Border Gateway Protocol, or BGP, is the routing protocol of the internet, and its power can make it challenging to configure correctly.
The wide variety of applications makes it impractical to cover all BGP best practices in a single article. Here we provide a quick list of common tips and examine some sources of recommended best practices for use in a network.
BGP is used to exchange network reachability information between the networks that constitute the global internet. SMB networks frequently rely on an ISP for network connectivity and to advertise routing information to the rest of the internet.
BGP has evolved over the years to handle a variety of network reachability information. Its routing policy controls provide great flexibility in the distribution of this reachability information. This flexibility makes it a favored protocol for use in larger and more complex networks.
Especially large enterprises frequently use BGP as an internal routing protocol or to interconnect regional routing domains. Its power and flexibility enable it to scale up to handle networks that traditional interior routing protocols can't support.
BGP and reachability information
Organizations typically use External BGP (eBGP) to share network reachability information with the global internet. Note that many organizations may not use BGP directly and rely on their ISP to advertise the organization's routes to the global internet.
A different configuration, known as Internal BGP (iBGP), distributes reachability information within an organization. Many policy mechanisms can control the flow of both eBGP and iBGP information into and out of the network.
If network teams have a requirement to use MPLS or Ethernet VPN (EVPN), then they'll be using Multiprotocol BGP (MP-BGP) within their network to distribute the reachability information. These configurations overlay a virtual network using BGP over an interior routing protocol, like Open Shortest Path First or Enhanced Interior Gateway Routing Protocol.
BGP best practices
Teams will find that some recommendations consistently appear as BGP best practices, including the following:
- Configure BGP using always up loopback interfaces and never physical interfaces.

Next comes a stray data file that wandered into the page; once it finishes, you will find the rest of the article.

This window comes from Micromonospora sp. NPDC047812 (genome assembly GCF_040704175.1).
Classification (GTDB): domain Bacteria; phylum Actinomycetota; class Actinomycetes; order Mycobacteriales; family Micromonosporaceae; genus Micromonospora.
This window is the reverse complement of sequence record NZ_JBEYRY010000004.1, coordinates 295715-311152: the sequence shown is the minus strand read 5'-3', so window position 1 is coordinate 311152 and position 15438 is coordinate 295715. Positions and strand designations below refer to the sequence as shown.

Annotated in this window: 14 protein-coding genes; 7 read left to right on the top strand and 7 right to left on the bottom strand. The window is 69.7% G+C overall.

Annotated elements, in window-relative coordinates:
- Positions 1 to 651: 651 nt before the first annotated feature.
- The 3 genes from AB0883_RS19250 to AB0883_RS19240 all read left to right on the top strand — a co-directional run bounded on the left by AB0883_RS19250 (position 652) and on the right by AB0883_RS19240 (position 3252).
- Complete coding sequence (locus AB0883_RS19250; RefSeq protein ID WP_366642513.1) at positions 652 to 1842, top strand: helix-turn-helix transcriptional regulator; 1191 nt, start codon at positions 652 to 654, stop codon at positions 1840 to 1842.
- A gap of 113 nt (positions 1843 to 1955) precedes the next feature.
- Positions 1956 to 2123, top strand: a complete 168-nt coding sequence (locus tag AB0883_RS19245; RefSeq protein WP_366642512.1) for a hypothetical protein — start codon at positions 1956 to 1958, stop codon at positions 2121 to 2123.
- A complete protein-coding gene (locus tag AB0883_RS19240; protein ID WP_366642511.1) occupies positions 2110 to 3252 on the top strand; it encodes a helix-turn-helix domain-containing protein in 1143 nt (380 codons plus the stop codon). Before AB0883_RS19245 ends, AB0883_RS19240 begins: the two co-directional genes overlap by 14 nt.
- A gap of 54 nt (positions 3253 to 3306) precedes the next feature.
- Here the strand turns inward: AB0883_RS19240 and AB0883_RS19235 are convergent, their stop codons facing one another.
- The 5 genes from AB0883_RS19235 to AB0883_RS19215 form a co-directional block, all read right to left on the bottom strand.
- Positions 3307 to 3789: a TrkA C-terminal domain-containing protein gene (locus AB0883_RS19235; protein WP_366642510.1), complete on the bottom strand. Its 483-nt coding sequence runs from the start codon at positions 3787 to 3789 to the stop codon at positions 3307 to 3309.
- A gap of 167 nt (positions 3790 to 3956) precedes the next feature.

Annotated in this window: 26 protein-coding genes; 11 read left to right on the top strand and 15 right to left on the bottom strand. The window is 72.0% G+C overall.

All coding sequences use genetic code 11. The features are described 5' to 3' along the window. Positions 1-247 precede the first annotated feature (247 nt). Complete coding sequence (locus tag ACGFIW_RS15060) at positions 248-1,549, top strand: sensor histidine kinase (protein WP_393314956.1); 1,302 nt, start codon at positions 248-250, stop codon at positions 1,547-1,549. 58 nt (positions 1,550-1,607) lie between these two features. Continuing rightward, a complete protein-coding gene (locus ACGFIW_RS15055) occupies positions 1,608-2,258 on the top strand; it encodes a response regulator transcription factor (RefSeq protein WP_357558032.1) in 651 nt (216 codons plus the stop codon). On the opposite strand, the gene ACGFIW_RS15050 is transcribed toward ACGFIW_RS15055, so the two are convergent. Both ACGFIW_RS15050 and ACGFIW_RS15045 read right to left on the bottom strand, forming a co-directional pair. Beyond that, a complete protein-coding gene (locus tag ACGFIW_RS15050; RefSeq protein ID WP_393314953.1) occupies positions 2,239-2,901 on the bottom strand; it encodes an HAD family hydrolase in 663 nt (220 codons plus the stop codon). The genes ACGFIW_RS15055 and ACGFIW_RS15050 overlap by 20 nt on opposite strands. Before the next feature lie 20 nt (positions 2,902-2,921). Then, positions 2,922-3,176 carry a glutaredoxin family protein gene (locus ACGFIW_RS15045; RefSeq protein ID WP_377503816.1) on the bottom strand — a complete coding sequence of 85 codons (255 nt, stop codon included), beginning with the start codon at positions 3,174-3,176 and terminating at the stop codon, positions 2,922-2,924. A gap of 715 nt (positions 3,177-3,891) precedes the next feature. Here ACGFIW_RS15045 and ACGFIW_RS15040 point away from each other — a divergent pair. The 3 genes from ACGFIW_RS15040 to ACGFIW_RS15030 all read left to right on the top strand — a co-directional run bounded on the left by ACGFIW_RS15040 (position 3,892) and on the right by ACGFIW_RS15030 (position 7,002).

- Don't redistribute routes between IGP and BGP or between iBGP and eBGP.
- Configure summary routes in BGP to limit the size of its routing table.
- Use a catch-all route to Null0 that's the same as the summary route to prevent routing to unreachable subnets. This is a good practice when creating any summary routes.
- Filter routes to only those you should advertise and those you need to accept.
- Use BGP confederations and route reflectors as necessary to scale up within large networks.
- Implement routing protocol security and Unicast Reverse Path Forwarding filters.
BGP implementation references
BGP configuration is complex enough that entire books have been written on the topic. The best practices change over time and vary according to how BGP is used.
For BGP within ISPs:
- This 2021 presentation, "BGP Best Current Practices," is a comprehensive coverage of ISP use, explaining different route filtering techniques.
For BGP within enterprises:
- Refer to documents like "Best practices for enterprise IP routing." While it's from 2015, its material is still applicable.
Teams may also consider using BGP internally if their enterprise networks exceed the interior routing protocol's ability to scale. In this configuration, they would break the network into regions, run an interior protocol within each region and use BGP to propagate reachability information -- e.g., summary routes -- between regions. This hierarchical design scales up well.
MPLS and Virtual Extensible LAN (VXLAN) EVPN will require teams to deploy MP-BGP as an overlay on their interior routing protocol. These implementations have a different set of best practices for each one.
More BGP resources
For MPLS configuration:
- A good reference for MPLS configuration is the presentation, "MPLS Application, Services & Best Practices for Deployment."
- For those who prefer webinars, a good reference is "Enterprise MPLS VPN Deployment."
For VXLAN EVPN configuration:
- A good place to start is "VXLAN EVPN Multi-Site Design and Deployment White Paper."
While most references contain Cisco-specific configurations, they all do a good job of explaining the best practice concepts for typical network designs.
BGP's power and flexibility enable it to scale and be applied to multiple problems. It can scale to exceptionally large networks with the proper configuration and provides overlay routing for MPLS and EVPN. Its versatility makes it part of almost all networks currently running and should be on every network engineer's list of protocols to understand.